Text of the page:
The pandemic prompted the denim industry to learn how to develop collections virtually, but the insight and connection gained from being close to a key market cannot be beat.
That’s what led vertical denim manufacturer Soorty to open a brand-new showroom in the heart of New York City.
The Pakistani company celebrated the Flatiron District facility’s opening last week, presenting its latest seasonless collection, as well as a trio of new initiatives with Lenzing, Isko and other industry influencers.
Part showroom, part communal space for stakeholders and clients to gather and collaborate, the space houses a “Denim Curiosity” table, a hands-on presentation of all the ingredients used in Soorty’s fabrics in fiber form, as well as a collection of garments that show the results of sustainable processes like its new Zero Stone technology, which consumes 43 percent less water, 18 percent less energy and 19 percent fewer chemicals compared to conventional finishing.
For the opening, Soorty debuted an athleisure range of apparel exclusively made with Lenzing fibers. The line, developed in response to consumers’ pandemic shift to versatile activewear, includes button-down shirts, crop top and legging sets, pull-on wide-leg jeans, a yoga mat carrier and more, each made with blends of Tencel, Refibra and EcoVero.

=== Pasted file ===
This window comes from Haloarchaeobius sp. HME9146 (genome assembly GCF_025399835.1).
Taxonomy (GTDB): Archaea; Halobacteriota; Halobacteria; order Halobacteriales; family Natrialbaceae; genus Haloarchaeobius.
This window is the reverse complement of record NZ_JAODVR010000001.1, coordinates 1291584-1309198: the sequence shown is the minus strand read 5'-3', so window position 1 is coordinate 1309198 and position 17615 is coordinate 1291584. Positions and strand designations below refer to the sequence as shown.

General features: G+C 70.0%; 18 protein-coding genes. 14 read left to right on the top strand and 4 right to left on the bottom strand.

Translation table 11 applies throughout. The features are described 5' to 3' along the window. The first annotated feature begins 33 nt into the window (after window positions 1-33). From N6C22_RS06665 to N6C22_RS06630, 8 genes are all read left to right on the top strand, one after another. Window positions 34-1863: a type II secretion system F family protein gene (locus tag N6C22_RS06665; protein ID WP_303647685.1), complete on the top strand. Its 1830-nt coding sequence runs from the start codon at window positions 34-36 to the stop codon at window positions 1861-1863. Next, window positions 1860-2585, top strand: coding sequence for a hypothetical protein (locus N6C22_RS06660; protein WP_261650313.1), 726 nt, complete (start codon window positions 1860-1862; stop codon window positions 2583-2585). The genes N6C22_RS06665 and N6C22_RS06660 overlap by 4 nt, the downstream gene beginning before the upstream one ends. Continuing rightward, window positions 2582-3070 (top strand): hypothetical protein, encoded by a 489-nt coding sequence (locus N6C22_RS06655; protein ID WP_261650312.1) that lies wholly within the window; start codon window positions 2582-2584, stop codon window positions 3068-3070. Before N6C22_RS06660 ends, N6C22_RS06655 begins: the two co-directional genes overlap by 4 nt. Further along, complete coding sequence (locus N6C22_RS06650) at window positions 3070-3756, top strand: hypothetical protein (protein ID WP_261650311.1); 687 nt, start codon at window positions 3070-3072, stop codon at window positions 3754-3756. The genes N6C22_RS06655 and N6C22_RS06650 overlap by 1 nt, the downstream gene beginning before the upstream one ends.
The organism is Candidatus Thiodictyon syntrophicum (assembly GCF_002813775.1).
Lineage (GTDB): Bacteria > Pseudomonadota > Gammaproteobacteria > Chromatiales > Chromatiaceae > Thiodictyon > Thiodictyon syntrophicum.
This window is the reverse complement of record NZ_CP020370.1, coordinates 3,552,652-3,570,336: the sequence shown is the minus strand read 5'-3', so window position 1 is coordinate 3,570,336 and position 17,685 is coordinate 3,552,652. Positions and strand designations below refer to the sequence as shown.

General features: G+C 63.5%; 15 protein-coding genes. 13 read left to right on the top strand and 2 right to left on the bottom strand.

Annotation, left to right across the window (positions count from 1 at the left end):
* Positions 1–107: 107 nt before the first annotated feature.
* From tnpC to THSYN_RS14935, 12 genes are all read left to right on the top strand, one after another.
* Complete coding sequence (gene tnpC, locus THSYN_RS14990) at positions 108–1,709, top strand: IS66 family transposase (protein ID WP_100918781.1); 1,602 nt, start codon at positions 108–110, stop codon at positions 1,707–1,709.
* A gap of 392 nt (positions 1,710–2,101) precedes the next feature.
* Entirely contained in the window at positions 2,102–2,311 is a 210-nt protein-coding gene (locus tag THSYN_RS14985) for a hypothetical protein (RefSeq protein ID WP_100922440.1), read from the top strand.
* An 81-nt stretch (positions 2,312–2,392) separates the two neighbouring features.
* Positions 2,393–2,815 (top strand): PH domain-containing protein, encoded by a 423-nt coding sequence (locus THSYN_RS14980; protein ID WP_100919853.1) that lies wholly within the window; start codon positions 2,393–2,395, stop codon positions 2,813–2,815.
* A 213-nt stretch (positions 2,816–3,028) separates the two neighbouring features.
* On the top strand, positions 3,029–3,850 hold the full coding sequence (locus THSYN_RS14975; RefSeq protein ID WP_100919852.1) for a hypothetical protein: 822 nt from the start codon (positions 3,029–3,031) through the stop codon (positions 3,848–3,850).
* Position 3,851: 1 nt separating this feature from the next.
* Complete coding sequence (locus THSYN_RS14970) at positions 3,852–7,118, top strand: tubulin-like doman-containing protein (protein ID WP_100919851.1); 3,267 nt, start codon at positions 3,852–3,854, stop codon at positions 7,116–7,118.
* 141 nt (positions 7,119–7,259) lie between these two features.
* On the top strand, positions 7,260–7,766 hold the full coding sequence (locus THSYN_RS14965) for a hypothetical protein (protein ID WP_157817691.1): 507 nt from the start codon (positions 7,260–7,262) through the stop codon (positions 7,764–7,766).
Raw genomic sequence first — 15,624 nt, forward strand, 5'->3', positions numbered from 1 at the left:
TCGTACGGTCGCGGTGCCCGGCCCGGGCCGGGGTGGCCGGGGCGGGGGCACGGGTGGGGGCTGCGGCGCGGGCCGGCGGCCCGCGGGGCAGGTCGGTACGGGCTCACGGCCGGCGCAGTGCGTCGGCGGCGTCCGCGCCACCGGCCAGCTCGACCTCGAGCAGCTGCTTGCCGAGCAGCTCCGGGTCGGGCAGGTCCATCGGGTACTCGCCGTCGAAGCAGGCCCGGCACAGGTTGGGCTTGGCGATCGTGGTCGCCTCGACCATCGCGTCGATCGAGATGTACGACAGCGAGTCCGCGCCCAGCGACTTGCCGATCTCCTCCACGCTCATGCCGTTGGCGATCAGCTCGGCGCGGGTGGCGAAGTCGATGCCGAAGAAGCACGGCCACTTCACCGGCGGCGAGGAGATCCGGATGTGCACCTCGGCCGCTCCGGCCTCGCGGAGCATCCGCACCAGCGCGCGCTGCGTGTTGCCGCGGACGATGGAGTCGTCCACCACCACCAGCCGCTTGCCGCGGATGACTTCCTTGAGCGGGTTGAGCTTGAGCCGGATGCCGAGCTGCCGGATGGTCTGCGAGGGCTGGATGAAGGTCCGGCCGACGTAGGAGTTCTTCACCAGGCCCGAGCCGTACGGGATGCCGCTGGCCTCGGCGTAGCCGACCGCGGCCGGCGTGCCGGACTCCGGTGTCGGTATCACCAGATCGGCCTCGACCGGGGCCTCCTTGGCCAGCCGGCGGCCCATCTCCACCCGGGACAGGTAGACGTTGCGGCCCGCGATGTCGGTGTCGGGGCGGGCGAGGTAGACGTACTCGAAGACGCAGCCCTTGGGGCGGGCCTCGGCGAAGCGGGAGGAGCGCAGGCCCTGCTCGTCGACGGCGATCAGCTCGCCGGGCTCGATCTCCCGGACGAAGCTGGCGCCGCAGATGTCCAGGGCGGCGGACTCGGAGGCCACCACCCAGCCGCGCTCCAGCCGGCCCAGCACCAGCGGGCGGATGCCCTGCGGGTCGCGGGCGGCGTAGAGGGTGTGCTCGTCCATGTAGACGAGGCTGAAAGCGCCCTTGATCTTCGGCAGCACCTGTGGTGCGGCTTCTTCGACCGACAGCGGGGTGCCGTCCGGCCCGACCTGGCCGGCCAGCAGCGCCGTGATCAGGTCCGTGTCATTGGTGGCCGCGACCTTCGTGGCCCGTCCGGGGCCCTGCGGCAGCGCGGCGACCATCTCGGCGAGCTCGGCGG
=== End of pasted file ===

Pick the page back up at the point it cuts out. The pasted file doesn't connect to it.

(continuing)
Alongside its fourth seasonless collection of fabrics that include a variety of recycled cotton, hemp and Cradle-to-Cradle options, Soorty presented its first line of Isko Future Face by Soorty products. The collection uses Isko’s patented woven fabric that looks like a soft, silky knit and features shape-retention elements and a flattering drape, all while maintaining authentic denim properties.
The showroom is also home to three capsule collections by industry tastemakers: Solomon Russell, founder of Left Hand Twill; Miko Underwood, the founder of Oak & Acorn – Only for the Rebelles; and Ani Wells, founder of Simply Suzette. Each collaborator worked with Soorty to concept, design and produce a line of garments. Though the partnerships were initiated prior to the pandemic, they worked with the mill via video conferencing and emails for most of the project.
Underwood’s line centered on her brand’s popular jumpsuits, ’90s-inspired fits and a brand-new unisex belted jacket. Russell reimagined vintage pieces in Soorty’s sustainable fabrics. Each garment—spanning a corduroy trimmed jacket to a roomy cottagecore-like dress was named after someone personal to him and included a label with a poetic description.
Wells sourced planetary inspiration for her collection based on wardrobe essentials. Each style embodied characteristics of the solar system. For example, the long bootcut jean was based on the moon’s gravitational pull with a marbled fade inspired by its craters. QR codes on the garment’s tags connected to a “diary” that highlighted all of the individuals involved in the garment’s production.